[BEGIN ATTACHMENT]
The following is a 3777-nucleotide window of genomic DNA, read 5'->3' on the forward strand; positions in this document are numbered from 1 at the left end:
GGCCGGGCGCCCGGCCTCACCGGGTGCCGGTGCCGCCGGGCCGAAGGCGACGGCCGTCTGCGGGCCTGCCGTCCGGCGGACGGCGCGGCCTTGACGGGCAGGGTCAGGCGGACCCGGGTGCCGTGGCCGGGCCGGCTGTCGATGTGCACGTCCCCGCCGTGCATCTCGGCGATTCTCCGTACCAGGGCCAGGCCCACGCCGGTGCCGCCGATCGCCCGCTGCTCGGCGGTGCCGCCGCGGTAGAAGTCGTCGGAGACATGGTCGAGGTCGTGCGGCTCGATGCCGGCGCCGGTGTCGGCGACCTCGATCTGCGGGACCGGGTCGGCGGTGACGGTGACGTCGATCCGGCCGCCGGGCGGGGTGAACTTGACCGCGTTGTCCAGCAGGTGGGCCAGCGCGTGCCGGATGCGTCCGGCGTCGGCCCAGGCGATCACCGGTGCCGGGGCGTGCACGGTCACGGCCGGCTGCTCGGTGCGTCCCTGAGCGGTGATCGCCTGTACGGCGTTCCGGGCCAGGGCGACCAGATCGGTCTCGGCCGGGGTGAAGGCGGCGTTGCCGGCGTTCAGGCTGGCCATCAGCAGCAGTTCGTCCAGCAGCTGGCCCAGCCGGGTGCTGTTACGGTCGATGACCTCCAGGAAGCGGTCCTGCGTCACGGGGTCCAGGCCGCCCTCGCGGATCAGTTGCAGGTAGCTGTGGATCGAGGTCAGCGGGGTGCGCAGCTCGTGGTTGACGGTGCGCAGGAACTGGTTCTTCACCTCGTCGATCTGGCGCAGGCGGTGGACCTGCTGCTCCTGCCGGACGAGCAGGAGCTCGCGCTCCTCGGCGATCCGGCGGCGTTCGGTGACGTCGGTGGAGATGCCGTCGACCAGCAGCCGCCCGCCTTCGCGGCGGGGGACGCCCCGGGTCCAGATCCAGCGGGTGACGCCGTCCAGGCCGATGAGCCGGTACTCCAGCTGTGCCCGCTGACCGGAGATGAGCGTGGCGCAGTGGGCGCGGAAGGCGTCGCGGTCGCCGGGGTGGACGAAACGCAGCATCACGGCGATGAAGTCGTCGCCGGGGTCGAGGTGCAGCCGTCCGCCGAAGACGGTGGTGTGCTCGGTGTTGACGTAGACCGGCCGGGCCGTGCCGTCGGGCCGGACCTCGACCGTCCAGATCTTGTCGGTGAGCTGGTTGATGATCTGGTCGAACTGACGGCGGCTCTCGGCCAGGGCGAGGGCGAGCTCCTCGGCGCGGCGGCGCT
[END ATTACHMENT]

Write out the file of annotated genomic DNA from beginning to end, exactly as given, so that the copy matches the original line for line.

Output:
The following is a 3777-nucleotide window of genomic DNA, read 5'->3' on the forward strand; positions in this document are numbered from 1 at the left end:
GGCCGGGCGCCCGGCCTCACCGGGTGCCGGTGCCGCCGGGCCGAAGGCGACGGCCGTCTGCGGGCCTGCCGTCCGGCGGACGGCGCGGCCTTGACGGGCAGGGTCAGGCGGACCCGGGTGCCGTGGCCGGGCCGGCTGTCGATGTGCACGTCCCCGCCGTGCATCTCGGCGATTCTCCGTACCAGGGCCAGGCCCACGCCGGTGCCGCCGATCGCCCGCTGCTCGGCGGTGCCGCCGCGGTAGAAGTCGTCGGAGACATGGTCGAGGTCGTGCGGCTCGATGCCGGCGCCGGTGTCGGCGACCTCGATCTGCGGGACCGGGTCGGCGGTGACGGTGACGTCGATCCGGCCGCCGGGCGGGGTGAACTTGACCGCGTTGTCCAGCAGGTGGGCCAGCGCGTGCCGGATGCGTCCGGCGTCGGCCCAGGCGATCACCGGTGCCGGGGCGTGCACGGTCACGGCCGGCTGCTCGGTGCGTCCCTGAGCGGTGATCGCCTGTACGGCGTTCCGGGCCAGGGCGACCAGATCGGTCTCGGCCGGGGTGAAGGCGGCGTTGCCGGCGTTCAGGCTGGCCATCAGCAGCAGTTCGTCCAGCAGCTGGCCCAGCCGGGTGCTGTTACGGTCGATGACCTCCAGGAAGCGGTCCTGCGTCACGGGGTCCAGGCCGCCCTCGCGGATCAGTTGCAGGTAGCTGTGGATCGAGGTCAGCGGGGTGCGCAGCTCGTGGTTGACGGTGCGCAGGAACTGGTTCTTCACCTCGTCGATCTGGCGCAGGCGGTGGACCTGCTGCTCCTGCCGGACGAGCAGGAGCTCGCGCTCCTCGGCGATCCGGCGGCGTTCGGTGACGTCGGTGGAGATGCCGTCGACCAGCAGCCGCCCGCCTTCGCGGCGGGGGACGCCCCGGGTCCAGATCCAGCGGGTGACGCCGTCCAGGCCGATGAGCCGGTACTCCAGCTGTGCCCGCTGACCGGAGATGAGCGTGGCGCAGTGGGCGCGGAAGGCGTCGCGGTCGCCGGGGTGGACGAAACGCAGCATCACGGCGATGAAGTCGTCGCCGGGGTCGAGGTGCAGCCGTCCGCCGAAGACGGTGGTGTGCTCGGTGTTGACGTAGACCGGCCGGGCCGTGCCGTCGGGCCGGACCTCGACCGTCCAGATCTTGTCGGTGAGCTGGTTGATGATCTGGTCGAACTGACGGCGGCTCTCGGCCAGGGCGAGGGCGAGCTCCTCGGCGCGGCGGCGCT